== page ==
Massachusetts crime lab scandal may involve more wrongdoing

According to a recent court order, a decade-long scandal at a Massachusetts crime lab — which has led to tens of thousands of drug convictions being dismissed — may involve more wrongdoing by more people than previously known.

The state Supreme Court judge said in a ruling regarding the release of a prized collection of government investigative materials that there is evidence that other employees of the William A. Judge John T Law wrote last week that at least one person was referred to the state attorney general’s office in 2015 for possible prosecution.

The ruling raises doubts about the statements of the Office of the Inspector General of State over the past eight years that Dukhan was “The only bad actor“At Hinton’s lab. That means a wide scandal can grow.”

“This is an important development,” said Matthew Segal, the legal director of the American Civil Liberties Union in Massachusetts, who led the defense attorneys’ battle to expose the massive misconduct catastrophe at two Massachusetts government-run laboratories that prompted the state’s highest court to drop 61,000 drug charges.

Annie Dukan
Annie Dukan, center, is escorted outside her home by authorities in Franklin, Massachusetts, on September 28, 2012.Bizuayehu Tesfaye / AP

Dookhan’s misconduct at Hinton’s lab was exposed in 2012, after she worked there for nearly a decade. She admitted to tampering with evidence, falsifying and lying about test results, according to court records. She spent three years in prison and was released in 2016. Most of the people she helped convict low-level drug offenses pleaded guilty and finished their sentences long before she could go to trial, according to her defense attorney. More than 21,000 cases I’ve worked on have been dismissed.

Law’s September 16 ruling is linked to cases in Middlesex County where defendants are challenging drug convictions based on evidence that defense attorneys say was processed in Hinton’s lab — not by Smoke, but by other chemists, including Sonia Farak.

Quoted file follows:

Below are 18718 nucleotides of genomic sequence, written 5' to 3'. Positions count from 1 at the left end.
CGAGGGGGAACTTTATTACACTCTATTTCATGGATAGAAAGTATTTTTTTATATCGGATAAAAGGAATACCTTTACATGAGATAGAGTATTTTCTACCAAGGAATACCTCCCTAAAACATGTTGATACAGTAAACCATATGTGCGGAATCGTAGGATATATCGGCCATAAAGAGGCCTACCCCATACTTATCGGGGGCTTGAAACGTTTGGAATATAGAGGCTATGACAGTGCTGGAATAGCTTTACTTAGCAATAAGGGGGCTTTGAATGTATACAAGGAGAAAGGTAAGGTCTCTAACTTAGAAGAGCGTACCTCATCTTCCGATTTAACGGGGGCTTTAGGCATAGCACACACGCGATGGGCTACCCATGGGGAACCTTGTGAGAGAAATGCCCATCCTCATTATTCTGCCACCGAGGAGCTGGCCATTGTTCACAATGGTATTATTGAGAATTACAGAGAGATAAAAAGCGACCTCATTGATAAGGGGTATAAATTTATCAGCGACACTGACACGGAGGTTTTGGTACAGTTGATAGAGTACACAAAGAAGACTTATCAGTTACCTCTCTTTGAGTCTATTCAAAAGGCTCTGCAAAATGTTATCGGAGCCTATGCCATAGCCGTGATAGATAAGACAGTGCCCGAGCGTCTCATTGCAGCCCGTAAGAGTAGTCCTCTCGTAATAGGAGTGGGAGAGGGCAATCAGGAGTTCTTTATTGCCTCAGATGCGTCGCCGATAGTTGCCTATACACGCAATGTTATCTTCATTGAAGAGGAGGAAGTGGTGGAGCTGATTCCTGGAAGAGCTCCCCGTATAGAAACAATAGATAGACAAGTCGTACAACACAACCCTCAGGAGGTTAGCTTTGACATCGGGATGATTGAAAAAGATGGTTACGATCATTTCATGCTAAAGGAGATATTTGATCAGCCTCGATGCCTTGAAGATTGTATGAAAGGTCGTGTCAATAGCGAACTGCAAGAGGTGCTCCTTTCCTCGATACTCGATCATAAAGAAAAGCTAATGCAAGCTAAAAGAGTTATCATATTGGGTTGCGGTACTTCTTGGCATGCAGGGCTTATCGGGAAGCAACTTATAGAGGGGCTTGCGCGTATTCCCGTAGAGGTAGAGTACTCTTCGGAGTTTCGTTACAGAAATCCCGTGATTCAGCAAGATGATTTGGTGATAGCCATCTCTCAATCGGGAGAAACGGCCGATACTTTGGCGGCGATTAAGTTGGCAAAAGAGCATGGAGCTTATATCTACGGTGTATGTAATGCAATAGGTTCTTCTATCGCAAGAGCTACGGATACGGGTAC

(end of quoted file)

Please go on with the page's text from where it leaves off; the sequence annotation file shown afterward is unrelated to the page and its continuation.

Farak worked in Hinton’s lab from 2002 to August 2004 before moving to a government lab in Amherst, where she fed on drug addiction using samples she was supposed to analyze in criminal cases, according to court records. In 2014, she pleaded guilty to tampering with evidence and drug theft charges and was sentenced to 18 months in prison. more than 16000 The cases I worked on were rejected.

Frac has not been charged with any wrongdoing related to her work at Hinton.

Parting and Dukhan could not be reached for comment.

The defendants in Middlesex County are challenging their convictions, saying the state failed to specifically investigate Frac and other chemists while they worked at Hinton.

“We have to get to the bottom of what happened in Hinton,” said James B. McKenna, who represents two of the convicted Middlesex defendants with evidence tested by smokeless chemists.

Former Massachusetts Inspector General Glenn A. Konha, who retired this year, said in 2019, his office did not specifically investigate Frac’s work at Hinton. Cunha did not immediately respond to an email requesting comment.